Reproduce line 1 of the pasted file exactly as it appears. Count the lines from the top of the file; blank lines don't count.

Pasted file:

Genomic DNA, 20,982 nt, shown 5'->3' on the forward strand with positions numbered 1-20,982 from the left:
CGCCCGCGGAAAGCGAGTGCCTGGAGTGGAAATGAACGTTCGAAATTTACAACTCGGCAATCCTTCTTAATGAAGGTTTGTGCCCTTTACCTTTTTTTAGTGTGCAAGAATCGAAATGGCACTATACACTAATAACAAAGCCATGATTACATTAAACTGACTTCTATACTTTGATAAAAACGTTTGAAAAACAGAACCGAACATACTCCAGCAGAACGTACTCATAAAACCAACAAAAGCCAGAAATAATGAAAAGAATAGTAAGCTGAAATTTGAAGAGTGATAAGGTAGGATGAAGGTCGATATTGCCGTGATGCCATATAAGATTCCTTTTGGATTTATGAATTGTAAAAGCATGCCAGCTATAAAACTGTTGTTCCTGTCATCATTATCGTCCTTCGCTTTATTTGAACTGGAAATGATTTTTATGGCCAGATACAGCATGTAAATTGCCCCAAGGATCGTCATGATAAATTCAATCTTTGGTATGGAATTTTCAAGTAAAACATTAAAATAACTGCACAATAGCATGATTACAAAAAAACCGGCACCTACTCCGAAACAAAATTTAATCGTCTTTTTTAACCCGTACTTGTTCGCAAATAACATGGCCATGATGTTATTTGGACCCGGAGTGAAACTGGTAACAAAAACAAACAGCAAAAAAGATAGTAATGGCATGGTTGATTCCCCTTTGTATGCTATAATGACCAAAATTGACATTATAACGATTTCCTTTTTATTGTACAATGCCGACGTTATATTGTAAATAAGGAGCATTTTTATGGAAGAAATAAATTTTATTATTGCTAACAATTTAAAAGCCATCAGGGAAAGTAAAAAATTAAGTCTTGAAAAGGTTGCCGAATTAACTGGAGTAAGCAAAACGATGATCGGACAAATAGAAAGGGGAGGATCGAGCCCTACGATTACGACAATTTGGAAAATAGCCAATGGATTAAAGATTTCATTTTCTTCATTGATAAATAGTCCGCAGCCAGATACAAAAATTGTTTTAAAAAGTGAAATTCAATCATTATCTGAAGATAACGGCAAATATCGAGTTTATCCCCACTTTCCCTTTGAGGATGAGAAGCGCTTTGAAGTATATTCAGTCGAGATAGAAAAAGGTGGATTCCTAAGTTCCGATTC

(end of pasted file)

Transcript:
Genomic DNA, 20,982 nt, shown 5'->3' on the forward strand with positions numbered 1-20,982 from the left: